One of the most painful injuries that one can ever experience is a burn injury. When a burn occurs to the skin, nerve endings are damaged causing intense feelings of pain. Every year, millions of people in the United States are burned in one way or another. Of those, thousands die as a result of their burns. Many require long-term hospitalization. Burns are a leading cause of unintentional death in the United States, exceeded in numbers only by automobile crashes and falls. Serious burns are complex injuries. In addition to the burn injury itself, a number of other functions may be affected. Burn injuries can affect muscles, bones, nerves, and blood vessels. The respiratory system can be damaged, with possible airway obstruction, respiratory failure and respiratory arrest. Since burns injure the skin, they impair the body’s normal fluid/electrolyte balance, body temperature, body thermal regulation, joint function, manual dexterity, and physical appearance. In addition to the physical damage caused by burns, patients also may suffer emotional and psychological problems that begin at the emergency scene and could last a long time.
Burns are classified in two ways: Method and degree of burn.
- Thermal – including flame, radiation, or excessive heat from fire, steam, and hot liquids and hot objects.
- Chemical – including various acids, bases, and caustics.
- Electrical – including electrical current and lightning.
- Light – burns caused by intense light sources or ultraviolet light, which includes sunlight.
- Radiation – such as from nuclear sources. Ultraviolet light is also a source of radiation burns.
Never assume the source of a burn. Gather information and be sure.
- First degree burns are superficial injuries that involve only the epidermis or outer layer of skin. They are the most common and the most minor of all burns. The skin is reddened and extremely painful. The burn will heal on its own without scarring within two to five days. There may be peeling of the skin and some temporary discoloration.
- Second degree burns occur when the first layer of skin is burned through and the second layer, the dermal layer, is damaged but the burn does not pass through to underlying tissues. The skin appears moist and there will be deep intense pain, reddening, blisters and a mottled appearance to the skin. Second degree burns are considered minor if they involve less than 15 percent of the body surface in adults and less than 10 percent in children. When treated with reasonable care, second degree burns will heal themselves and produce very little scarring. Healing is usually complete within three weeks.
- Third degree burns involve all the layers of the skin. They are referred to as full thickness burns and are the most serious of all burns. These are usually charred black and include areas that are dry and white. While a third-degree burn may be very painful, some patients feel little or no pain because the nerve endings have been destroyed. This type of burn may require skin grafting. As third degree burns heal, dense scars form.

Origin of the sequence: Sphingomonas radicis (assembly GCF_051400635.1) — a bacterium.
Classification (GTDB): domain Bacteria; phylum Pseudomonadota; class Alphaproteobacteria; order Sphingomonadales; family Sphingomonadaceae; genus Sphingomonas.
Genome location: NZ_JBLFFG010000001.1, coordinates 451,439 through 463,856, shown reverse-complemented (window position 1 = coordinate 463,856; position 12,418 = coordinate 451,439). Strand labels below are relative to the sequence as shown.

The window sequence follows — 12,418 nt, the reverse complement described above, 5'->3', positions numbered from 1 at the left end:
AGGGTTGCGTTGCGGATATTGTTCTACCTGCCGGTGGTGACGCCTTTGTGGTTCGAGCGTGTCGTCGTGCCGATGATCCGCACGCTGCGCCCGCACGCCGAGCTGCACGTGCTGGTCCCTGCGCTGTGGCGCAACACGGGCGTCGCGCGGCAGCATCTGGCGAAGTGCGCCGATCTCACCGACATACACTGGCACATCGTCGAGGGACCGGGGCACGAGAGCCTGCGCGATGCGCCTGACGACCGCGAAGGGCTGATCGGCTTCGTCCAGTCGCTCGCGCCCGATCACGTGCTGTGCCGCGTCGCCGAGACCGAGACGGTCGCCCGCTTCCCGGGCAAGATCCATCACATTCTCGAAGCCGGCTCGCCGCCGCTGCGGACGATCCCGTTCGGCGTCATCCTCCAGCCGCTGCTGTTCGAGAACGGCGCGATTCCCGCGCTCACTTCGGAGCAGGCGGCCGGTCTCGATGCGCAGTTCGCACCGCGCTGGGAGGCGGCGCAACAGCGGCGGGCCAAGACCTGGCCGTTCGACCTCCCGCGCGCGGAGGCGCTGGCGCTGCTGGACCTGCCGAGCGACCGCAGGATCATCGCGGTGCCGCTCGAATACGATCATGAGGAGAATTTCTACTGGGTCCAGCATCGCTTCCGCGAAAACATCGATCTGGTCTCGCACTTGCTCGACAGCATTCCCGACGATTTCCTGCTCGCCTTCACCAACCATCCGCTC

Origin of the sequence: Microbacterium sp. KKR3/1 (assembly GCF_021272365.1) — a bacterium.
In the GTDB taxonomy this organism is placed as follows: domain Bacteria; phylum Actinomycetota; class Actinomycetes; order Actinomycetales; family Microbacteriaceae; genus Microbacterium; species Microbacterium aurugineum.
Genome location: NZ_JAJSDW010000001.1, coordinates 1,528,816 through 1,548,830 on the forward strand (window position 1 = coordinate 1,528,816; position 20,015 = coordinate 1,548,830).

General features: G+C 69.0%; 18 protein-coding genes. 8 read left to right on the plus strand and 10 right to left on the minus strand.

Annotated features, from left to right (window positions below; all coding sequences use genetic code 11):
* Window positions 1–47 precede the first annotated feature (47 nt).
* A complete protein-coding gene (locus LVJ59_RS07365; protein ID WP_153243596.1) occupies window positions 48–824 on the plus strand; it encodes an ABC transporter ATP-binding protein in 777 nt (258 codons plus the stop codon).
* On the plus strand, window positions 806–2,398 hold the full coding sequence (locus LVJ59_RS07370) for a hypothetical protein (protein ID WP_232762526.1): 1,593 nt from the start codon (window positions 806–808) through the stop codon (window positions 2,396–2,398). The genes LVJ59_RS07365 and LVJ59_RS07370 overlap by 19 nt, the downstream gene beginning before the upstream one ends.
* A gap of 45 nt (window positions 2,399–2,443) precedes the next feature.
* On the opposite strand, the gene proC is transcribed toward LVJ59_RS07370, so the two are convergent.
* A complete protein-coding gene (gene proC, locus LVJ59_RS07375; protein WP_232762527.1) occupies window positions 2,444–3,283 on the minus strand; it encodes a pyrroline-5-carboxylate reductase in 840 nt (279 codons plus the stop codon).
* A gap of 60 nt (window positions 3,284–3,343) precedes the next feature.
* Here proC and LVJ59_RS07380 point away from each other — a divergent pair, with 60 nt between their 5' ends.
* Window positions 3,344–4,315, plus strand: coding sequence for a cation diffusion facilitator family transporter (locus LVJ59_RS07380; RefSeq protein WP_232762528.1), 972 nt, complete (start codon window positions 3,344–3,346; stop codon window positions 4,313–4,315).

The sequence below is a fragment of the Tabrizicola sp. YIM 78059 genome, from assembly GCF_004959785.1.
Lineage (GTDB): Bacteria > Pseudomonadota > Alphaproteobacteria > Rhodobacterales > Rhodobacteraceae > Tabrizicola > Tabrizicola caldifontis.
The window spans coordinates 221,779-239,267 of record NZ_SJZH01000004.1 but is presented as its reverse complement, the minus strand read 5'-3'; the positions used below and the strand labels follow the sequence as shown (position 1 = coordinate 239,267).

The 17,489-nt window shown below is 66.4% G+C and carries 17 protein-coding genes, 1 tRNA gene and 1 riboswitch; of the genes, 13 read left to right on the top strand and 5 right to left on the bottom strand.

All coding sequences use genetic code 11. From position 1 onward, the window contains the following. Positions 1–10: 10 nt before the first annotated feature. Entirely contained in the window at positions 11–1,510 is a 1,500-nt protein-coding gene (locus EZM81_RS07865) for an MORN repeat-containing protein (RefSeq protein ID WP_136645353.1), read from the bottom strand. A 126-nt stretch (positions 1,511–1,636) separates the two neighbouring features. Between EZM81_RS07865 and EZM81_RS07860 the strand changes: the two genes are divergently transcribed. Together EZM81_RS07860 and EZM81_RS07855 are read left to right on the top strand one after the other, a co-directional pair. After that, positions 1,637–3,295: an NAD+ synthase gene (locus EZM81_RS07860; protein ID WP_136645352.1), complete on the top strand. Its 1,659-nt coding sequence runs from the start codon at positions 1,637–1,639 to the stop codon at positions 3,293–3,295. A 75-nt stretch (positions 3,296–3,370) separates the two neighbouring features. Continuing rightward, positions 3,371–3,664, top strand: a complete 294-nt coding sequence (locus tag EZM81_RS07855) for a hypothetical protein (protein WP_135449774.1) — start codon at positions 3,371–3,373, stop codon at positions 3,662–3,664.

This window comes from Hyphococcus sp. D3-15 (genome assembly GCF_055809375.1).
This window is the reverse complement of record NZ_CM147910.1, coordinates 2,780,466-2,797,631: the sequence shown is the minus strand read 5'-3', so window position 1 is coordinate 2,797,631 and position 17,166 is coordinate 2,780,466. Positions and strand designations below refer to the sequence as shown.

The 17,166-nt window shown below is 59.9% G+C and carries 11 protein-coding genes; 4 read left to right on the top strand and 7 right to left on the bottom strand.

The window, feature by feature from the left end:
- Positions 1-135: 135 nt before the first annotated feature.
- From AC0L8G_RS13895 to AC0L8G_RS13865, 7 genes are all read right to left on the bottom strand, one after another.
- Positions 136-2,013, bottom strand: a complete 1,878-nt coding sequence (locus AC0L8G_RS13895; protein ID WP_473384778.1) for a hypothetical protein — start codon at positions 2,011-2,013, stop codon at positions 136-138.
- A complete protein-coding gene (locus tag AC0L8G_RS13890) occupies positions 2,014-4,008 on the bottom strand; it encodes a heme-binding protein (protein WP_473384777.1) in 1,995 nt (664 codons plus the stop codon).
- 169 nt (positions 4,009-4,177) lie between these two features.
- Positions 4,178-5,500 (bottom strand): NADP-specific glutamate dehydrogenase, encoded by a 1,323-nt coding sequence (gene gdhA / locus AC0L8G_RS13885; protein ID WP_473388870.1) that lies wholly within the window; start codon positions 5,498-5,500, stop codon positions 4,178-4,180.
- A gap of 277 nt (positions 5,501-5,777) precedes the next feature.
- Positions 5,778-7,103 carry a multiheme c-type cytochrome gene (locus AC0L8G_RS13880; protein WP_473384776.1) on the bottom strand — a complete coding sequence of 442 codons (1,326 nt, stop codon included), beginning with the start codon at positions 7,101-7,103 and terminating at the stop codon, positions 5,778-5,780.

Determining the severity of burns
- Source of the burn – a minor burn caused by nuclear radiation is more severe than a burn caused by thermal sources. Chemical burns are dangerous because the chemical may still be on the skin.
- Body regions burned – burns to the face are more severe because they could affect airway management or the eyes. Burns to hands and feet are also of special concern because they could impede movement of fingers and toes.
- Degree of the burn – the degree of the burn is important because it could cause infection of exposed tissues and permit invasion of the circulatory system.
- Extent of burned surface areas – It is important to know the percentage of the amount of the skin surface involved in the burn. The adult body is divided into regions, each of which represents nine percent of the total body surface. These regions are the head and neck, each upper limb, the chest, the abdomen, the upper back, the lower back and buttocks, the front of each lower limb, and the back of each lower limb. This makes up 99 percent of the human body. The remaining one percent is the genital area. With an infant or small child, more emphasis is placed on the head and trunk.
- Age of the patient – This is important because small children and senior citizens usually have more severe reactions to burns and different healing processes.
- Pre-existing physical or mental conditions – Patients with respiratory illnesses, heart disorders, diabetes or kidney disease are in greater jeopardy than normally healthy people.
Treatment of burns
Cool a burn with water. Do what you must to get cool water on the burn as soon as you can. Go to the nearest water faucet and turn on the cold spigot and get cool water on the burn. Put cool, water-soaked cloths on the burn. If possible, avoid icy cold water and ice cubes. Such measures could cause further damage to burned skin. Never apply ointment, grease or butter to the burned area. Applying such products, actually confine the heat of the burn to the skin and do not allow the damaged area to cool. In essence, the skin continues to “simmer.” After the initial trauma of the burn and after it has had sufficient time to cool, it would then be appropriate to put an ointment on the burn. Ointments help prevent infection. The one exception to the “Cool a Burn” method is when the burn is caused by lime powder. In that case, carefully brush the lime off the skin completely and then flush the area with water. In the event of any serious burns, call 9-1-1.